The Government has yet to respond fully to the Productivity Commission report, despite having the report since December last year and welcoming the recommendations that support Government policies.

The Productivity Commission recommended an “independent inquiry into the retirement incomes system”:

“The Australian Government should commission an independent public inquiry into the role of compulsory superannuation in the broader retirement incomes system…. This inquiry should be completed in advance of any increase in the Superannuation Guarantee rate.”

The SG rate is set to increase from 9.5% to 10% from 1 July 2021.

A consultation paper on the review will be released in November 2019, and the final report is to be provided to Government by June 2020.

Three people will sit on the review panel – Chair Michael Callaghan AM PSM, formerly an Executive Director of the IMF and senior Treasury official, Carolyn Kay, who has extensive experience in the finance sector, and Dr Deborah Ralston, Professorial Fellow in Banking and Finance at Monash University and Chair of the SMSF Association and the Alliance for a Fairer Retirement.

Review welcomed by industry, but with warnings

National Seniors says the Review is a once in a life time opportunity to reset the retirement income system to “embrace adequacy, sustainably, certainty and fairness”.

But National Seniors Chief Advocate Ian Henschke warned that the Review could become a “wasted opportunity” if it becomes battleground for “ideological warriors who want to attack older Australians”.

He said remit of the Review was “very broad”, and hoped it would address the problems in the retirement income system.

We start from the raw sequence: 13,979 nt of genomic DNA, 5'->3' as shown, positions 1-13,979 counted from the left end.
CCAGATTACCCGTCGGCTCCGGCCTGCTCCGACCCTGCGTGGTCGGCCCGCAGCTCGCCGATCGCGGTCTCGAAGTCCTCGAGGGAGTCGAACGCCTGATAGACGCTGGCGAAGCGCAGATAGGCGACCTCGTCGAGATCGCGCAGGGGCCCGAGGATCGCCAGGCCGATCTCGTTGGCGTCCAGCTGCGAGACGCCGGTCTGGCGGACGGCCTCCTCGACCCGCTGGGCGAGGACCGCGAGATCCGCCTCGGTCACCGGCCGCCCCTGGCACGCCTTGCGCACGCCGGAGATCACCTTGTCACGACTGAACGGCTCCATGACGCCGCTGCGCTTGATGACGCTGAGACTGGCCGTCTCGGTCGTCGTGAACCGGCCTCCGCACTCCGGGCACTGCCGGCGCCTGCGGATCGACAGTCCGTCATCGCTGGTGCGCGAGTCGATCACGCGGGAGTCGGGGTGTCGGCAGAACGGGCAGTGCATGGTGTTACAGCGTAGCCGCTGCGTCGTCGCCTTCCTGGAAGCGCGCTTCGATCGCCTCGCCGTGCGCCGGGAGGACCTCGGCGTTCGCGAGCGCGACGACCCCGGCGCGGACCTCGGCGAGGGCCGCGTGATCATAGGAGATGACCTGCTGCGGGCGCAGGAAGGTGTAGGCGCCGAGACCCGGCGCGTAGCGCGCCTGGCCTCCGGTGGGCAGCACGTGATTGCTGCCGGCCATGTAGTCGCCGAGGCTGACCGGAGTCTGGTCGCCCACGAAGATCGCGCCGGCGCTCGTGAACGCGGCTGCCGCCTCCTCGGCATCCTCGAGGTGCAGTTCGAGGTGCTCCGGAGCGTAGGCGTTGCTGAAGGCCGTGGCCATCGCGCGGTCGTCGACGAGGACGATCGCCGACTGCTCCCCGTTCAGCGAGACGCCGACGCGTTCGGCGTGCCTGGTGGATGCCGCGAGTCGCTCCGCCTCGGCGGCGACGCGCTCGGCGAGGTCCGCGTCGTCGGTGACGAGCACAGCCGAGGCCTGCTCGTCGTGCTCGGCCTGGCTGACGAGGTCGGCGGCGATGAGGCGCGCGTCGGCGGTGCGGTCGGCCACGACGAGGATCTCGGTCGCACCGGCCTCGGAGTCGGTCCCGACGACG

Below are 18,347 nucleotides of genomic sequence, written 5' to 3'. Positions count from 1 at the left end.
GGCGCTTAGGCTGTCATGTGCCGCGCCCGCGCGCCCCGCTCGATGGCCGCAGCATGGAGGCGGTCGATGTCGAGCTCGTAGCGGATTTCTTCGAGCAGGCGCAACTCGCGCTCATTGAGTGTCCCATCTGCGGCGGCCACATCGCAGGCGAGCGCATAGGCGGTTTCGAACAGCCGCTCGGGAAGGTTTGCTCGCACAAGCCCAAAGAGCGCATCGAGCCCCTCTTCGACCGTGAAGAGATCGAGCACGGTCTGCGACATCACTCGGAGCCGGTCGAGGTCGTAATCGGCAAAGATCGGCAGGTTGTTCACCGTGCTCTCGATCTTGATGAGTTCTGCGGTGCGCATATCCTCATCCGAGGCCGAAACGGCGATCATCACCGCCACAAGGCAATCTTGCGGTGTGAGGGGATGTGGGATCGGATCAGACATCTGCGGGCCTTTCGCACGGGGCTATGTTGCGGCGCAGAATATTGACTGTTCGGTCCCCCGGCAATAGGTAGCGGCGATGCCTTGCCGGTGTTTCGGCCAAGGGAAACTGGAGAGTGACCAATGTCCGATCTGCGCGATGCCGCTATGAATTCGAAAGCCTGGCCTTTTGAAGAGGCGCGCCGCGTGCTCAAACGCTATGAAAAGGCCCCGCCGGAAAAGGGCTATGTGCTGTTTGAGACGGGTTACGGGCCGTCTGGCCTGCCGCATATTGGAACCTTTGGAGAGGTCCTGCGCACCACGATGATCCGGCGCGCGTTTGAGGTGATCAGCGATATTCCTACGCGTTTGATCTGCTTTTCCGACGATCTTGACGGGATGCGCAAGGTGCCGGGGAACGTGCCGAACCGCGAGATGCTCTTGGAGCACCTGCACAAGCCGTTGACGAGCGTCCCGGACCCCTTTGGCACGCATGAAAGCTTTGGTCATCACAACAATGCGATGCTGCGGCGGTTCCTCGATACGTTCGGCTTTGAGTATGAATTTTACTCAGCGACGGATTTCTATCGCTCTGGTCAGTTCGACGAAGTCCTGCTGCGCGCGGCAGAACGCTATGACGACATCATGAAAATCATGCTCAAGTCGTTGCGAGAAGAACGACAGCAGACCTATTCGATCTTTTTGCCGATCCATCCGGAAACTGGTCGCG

“The review tribunal is on trust to do the right thing and truly address the hot issues impacting now on seniors.”

“One of the most glaring problems with the pension system is the taper rate means the more you save the worse off you are.”

National Seniors also wants the Review to look at “spiralling living costs”, the politicisation of the Age Pension, high deeming rates, and inadequate Newstart and rent assistance payments.

Meanwhile, Industry Super Australia (ISA) welcomed the “important opportunity” for policy makers to use evidence to improve efficiency in the super system – while not neglecting other reforms.

ISA particularly welcomed an investigation into distributional impacts across the population and over time.

“This is an opportunity to address some of the inadequacies in our current system, where we see lower income and vulnerable workers, those with interrupted work patterns and in particular women, retire with significantly less super than other Australians.”